55 Music Concourse Dr.
Golden Gate Park
San Francisco CA
Regular Hours:


9:30 am – 5:00 pm


11:00 am – 5:00 pm
Members' Hours:


8:30 – 9:30 am


10:00 – 11:00 am

The Academy will be closed on Thanksgiving and Christmas Day.

Planetarium will be closed Sep. 22, 23, 24

Live Penguin Cams 

November 5, 2009

Penguin Team Member: Vikki


Hi there, this is Vikki and I’m one of the penguin biologists at the Academy.  I have been working with penguins for over six years now, and am still fascinated by the social interactions that can be observed between individuals in a colony.  I also enjoy comparing and contrasting this colony of African penguins with the colony of Magellanic penguins that I worked with previously.  As one of the aviculturists on staff, I have the opportunity to work with all the birds that presently reside at the Academy.  Penguin antics will always be some of my favorites though!- Vikki McCloskey

Filed under: CAS Penguin Colony — Penguins @ 10:09 am


  1. Hi, is it true that, genetically, penguins are close relatives of storks?
    Also, are penguins nearsighted or do they has like an extra set of corneas (like a see through lid) they engage under water? I don’t see them bump into stuff. It’s like, ZOMG, 43 diopters or such. What’s their trick?

    Comment by Dave — November 8, 2009 @ 5:35 pm

  2. Dear Vikki:
    How closely related are the Magellanics to the African Blackfoot penguins? — even though they are from different continents, they are very similar in appearance. Do they have similar social behavior and ‘personalities’? Are their native environments similar?

    Comment by BB — November 11, 2009 @ 11:39 am

  3. Hi Dave, Based on molecular sequence data: studies place penguins closely related to petrels, loons, pelicans and frigatebirds; but have failed to resolve exact positions. Penguins are adapted to normal sight both in air and water. This is a result of 2 eye characteristics 1)Relatively flat cornea 2)Lens shape changes by constriction of the cilary and iris sphincter muscles. -Pamela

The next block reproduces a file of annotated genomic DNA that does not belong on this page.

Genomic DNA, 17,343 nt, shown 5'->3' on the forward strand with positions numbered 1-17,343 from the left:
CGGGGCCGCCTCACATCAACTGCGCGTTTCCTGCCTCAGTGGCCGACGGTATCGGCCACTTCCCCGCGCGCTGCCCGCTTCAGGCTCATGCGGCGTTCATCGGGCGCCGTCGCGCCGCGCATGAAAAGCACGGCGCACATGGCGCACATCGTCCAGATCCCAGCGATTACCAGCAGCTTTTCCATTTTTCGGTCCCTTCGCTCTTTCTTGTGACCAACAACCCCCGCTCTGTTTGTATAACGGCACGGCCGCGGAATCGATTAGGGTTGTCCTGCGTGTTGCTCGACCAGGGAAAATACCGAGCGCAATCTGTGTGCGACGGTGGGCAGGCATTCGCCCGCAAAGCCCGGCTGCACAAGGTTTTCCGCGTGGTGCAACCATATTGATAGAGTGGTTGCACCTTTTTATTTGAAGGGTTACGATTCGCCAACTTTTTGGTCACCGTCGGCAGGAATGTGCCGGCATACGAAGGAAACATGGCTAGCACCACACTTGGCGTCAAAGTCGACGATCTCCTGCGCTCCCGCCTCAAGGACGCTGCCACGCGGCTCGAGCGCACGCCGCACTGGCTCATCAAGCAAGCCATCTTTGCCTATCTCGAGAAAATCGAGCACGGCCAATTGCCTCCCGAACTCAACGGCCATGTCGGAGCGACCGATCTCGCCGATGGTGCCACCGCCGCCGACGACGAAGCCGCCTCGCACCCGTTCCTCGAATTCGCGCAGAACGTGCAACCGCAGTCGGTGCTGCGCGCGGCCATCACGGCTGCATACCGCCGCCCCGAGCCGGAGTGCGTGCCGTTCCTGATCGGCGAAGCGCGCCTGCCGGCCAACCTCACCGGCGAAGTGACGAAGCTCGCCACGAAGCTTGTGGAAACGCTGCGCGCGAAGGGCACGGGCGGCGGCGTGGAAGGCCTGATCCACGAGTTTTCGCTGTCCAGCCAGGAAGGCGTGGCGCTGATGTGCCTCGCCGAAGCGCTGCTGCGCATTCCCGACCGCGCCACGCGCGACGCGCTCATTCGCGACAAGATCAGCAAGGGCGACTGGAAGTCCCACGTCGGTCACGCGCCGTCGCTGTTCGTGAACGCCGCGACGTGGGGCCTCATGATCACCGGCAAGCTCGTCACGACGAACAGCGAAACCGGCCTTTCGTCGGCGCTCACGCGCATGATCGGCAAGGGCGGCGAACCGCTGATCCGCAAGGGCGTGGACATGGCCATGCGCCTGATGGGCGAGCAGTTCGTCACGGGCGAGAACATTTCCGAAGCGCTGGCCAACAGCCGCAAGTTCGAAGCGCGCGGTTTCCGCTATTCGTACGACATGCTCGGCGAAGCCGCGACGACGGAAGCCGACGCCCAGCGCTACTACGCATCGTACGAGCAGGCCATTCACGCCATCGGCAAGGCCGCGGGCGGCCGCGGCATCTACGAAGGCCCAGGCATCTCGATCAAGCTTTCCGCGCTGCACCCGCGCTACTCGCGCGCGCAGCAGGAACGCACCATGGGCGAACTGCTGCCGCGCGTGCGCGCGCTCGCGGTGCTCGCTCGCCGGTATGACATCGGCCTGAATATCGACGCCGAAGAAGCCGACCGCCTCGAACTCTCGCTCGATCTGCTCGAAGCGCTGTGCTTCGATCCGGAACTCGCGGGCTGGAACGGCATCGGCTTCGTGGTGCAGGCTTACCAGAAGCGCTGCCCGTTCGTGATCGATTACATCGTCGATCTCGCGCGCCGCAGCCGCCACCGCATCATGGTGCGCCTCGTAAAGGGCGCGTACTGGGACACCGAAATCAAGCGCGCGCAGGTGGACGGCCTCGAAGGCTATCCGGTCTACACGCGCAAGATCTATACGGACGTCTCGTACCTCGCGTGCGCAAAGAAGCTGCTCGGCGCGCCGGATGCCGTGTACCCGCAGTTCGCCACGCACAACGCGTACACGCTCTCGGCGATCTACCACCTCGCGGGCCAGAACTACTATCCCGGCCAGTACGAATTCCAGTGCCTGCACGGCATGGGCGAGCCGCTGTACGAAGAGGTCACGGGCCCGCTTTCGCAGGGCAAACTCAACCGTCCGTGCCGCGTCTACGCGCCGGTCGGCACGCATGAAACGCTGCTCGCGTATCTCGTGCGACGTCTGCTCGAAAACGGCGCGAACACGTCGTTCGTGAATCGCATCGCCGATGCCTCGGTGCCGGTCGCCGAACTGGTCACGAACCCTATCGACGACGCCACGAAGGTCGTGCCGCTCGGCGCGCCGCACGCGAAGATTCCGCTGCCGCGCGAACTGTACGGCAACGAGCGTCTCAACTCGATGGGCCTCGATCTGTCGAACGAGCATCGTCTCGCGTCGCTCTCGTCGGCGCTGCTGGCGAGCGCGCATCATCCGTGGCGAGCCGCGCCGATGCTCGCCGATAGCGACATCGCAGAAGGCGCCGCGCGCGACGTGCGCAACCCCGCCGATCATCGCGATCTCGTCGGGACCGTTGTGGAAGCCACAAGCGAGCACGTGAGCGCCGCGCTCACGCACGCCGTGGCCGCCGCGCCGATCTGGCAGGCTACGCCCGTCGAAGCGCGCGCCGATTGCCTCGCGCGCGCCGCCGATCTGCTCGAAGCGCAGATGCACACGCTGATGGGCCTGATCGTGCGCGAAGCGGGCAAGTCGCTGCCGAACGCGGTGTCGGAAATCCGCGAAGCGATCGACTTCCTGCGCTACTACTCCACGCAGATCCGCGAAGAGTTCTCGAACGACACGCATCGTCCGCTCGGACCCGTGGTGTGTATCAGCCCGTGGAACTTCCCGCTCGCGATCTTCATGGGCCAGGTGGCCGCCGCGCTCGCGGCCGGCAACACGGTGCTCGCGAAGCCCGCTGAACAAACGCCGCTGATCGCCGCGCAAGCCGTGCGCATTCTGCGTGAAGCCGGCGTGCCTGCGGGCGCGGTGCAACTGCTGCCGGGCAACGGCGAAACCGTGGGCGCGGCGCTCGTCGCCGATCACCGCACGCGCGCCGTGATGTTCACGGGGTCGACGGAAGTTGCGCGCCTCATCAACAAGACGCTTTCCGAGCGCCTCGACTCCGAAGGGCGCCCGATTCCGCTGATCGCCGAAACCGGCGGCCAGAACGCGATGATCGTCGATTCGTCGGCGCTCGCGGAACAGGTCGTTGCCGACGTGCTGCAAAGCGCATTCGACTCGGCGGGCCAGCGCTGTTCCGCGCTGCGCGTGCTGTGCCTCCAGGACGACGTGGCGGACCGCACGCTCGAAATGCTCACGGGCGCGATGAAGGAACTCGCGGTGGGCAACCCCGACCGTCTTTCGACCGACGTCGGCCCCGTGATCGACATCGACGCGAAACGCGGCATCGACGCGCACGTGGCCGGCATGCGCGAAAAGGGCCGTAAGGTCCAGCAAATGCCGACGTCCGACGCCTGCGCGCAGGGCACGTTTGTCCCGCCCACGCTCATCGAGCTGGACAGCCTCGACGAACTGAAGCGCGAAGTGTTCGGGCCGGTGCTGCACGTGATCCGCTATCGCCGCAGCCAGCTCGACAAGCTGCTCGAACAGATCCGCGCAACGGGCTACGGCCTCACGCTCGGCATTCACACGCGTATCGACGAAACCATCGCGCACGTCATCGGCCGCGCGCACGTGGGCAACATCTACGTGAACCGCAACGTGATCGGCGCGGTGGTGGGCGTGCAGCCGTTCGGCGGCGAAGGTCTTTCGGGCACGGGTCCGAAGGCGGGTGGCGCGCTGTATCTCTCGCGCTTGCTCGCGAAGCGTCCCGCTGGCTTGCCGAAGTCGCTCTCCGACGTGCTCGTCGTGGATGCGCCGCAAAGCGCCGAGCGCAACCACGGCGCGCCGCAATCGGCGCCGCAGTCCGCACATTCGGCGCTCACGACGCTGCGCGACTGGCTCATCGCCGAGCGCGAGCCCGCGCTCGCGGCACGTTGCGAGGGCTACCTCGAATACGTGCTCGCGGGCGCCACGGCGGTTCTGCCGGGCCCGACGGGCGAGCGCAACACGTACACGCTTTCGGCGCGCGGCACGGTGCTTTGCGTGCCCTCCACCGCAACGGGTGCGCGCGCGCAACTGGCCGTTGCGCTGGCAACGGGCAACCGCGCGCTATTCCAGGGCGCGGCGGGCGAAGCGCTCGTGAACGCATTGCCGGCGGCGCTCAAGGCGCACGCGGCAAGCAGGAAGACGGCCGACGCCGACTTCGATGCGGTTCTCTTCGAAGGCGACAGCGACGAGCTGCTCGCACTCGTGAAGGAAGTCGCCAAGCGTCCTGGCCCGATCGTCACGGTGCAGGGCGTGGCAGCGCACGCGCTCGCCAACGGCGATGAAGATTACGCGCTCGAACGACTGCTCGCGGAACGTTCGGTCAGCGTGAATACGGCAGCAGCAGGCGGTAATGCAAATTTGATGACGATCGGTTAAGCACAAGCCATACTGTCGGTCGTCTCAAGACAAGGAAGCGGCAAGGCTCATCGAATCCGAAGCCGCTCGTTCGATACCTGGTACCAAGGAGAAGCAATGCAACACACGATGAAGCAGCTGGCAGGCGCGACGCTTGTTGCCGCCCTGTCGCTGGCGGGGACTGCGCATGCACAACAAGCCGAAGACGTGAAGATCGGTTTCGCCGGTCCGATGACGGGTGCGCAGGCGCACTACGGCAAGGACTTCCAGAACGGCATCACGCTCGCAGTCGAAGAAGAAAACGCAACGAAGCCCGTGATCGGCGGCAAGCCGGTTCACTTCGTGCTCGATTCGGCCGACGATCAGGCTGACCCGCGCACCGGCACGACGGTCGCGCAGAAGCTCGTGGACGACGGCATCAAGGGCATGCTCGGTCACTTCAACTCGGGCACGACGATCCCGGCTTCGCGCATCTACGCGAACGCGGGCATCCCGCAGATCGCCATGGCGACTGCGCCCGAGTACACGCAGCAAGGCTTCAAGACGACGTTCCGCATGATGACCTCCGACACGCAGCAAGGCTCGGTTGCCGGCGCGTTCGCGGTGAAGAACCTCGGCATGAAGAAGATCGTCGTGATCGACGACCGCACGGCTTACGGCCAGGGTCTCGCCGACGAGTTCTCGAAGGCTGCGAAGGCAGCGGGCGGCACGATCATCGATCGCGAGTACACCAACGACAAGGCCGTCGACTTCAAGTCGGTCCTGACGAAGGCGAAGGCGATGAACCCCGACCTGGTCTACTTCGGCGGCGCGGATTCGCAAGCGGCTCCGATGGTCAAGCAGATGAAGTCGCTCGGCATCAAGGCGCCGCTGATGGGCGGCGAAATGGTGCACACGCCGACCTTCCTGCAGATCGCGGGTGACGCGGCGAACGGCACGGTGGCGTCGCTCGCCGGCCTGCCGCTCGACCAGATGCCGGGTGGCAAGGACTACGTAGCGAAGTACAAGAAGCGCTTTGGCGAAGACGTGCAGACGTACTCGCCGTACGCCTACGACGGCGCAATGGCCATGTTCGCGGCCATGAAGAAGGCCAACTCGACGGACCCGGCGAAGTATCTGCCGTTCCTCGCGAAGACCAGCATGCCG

Comment by pschaller — November 11, 2009 @ 2:23 pm

  4. Hi BB, African penguins and Magellanic penguins are very closely related. They have interbred in captivity and are now, mostly kept seperately due to hybridization. The main differences in terms of appearance are size and chest markings. In general, African penguins are smaller in terms of weight and height. African penguins usually have only one full dark breast band, where Magellanics have two full breast bands. Some social and behavioral differences are that African penguins feed near their homes and adults stay on or very close to their colonial territories throughout the year. African penguins can also breed and molt year round (with some peak seasons). Magellanics are off-shore foragers and are migratory, usually traveling for several months away from where they nest. The Magellanics breed and molt in sychrony during very specific seasons.-Pamela

    Comment by pschaller — November 11, 2009 @ 2:42 pm

  5. Thanks for the answers! So a flat cornea would indicate that most of the refraction is done by the lens? Could work, and presbyopia is probably not an issue. With humans methinks most of the refraction is due to the bulbous shape of teh cornea resulting in greater angles between air ant the eye…
    Can you give me some references where I can read up on that topic?

    Also, I have two more questions on breeding.
    I’ve never heard of hybridized penguins before, but it makes perfect sense. I found the paper form White&Clausen, so apparently it’s happening. In principle, could all penguins interbreed? Could be cute, like Adelie with Fairy…LOL, kawaii!
    My other question…I’ve heard that, in captivity, not all penguins can be “allowed” to breed and because of that they are sometimes tricked with a wooden egg. What’s up with that?

    Comment by Dave — November 11, 2009 @ 3:53 pm

  6. how fast do penguins swim

    Comment by garrett — November 13, 2009 @ 2:48 pm

  7. I was watching one swimming today, diving down, and he sure looked buoyant. I assume they have some sort of down, like ducks do, and oily and hollow feathers. Is the buoyancy just a result of the feathers, or do they have a substantial fat layer also?

    Comment by Susan — November 17, 2009 @ 3:14 pm

  8. Hi Dave, Garrett and Susan: please see comments under Penguin Team Member: Monty for responses to your questions-P. Schaller.

    Comment by pschaller — November 24, 2009 @ 2:00 pm

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